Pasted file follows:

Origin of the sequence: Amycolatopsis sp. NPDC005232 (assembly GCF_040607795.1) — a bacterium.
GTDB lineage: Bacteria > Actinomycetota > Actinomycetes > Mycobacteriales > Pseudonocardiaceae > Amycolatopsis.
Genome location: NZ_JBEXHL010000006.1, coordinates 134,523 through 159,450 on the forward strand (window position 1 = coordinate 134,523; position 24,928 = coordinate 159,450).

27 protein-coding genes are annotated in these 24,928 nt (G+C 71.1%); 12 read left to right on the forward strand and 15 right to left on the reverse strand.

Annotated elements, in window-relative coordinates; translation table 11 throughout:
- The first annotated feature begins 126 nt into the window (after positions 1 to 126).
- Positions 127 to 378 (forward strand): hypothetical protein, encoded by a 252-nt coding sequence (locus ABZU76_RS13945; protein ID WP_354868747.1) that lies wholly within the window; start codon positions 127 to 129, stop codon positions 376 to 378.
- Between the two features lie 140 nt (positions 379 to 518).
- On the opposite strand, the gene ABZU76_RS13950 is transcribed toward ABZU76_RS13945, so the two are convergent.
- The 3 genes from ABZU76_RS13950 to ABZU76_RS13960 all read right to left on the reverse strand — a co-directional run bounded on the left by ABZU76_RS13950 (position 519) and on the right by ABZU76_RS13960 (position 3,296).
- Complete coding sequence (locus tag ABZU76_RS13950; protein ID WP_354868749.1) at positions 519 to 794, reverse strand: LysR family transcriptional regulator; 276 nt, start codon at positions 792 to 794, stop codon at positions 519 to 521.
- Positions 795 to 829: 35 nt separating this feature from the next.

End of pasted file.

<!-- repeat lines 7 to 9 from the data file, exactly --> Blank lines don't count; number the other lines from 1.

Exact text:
- Positions 127 to 378 (forward strand): hypothetical protein, encoded by a 252-nt coding sequence (locus ABZU76_RS13945; protein ID WP_354868747.1) that lies wholly within the window; start codon positions 127 to 129, stop codon positions 376 to 378.
- Between the two features lie 140 nt (positions 379 to 518).
- On the opposite strand, the gene ABZU76_RS13950 is transcribed toward ABZU76_RS13945, so the two are convergent.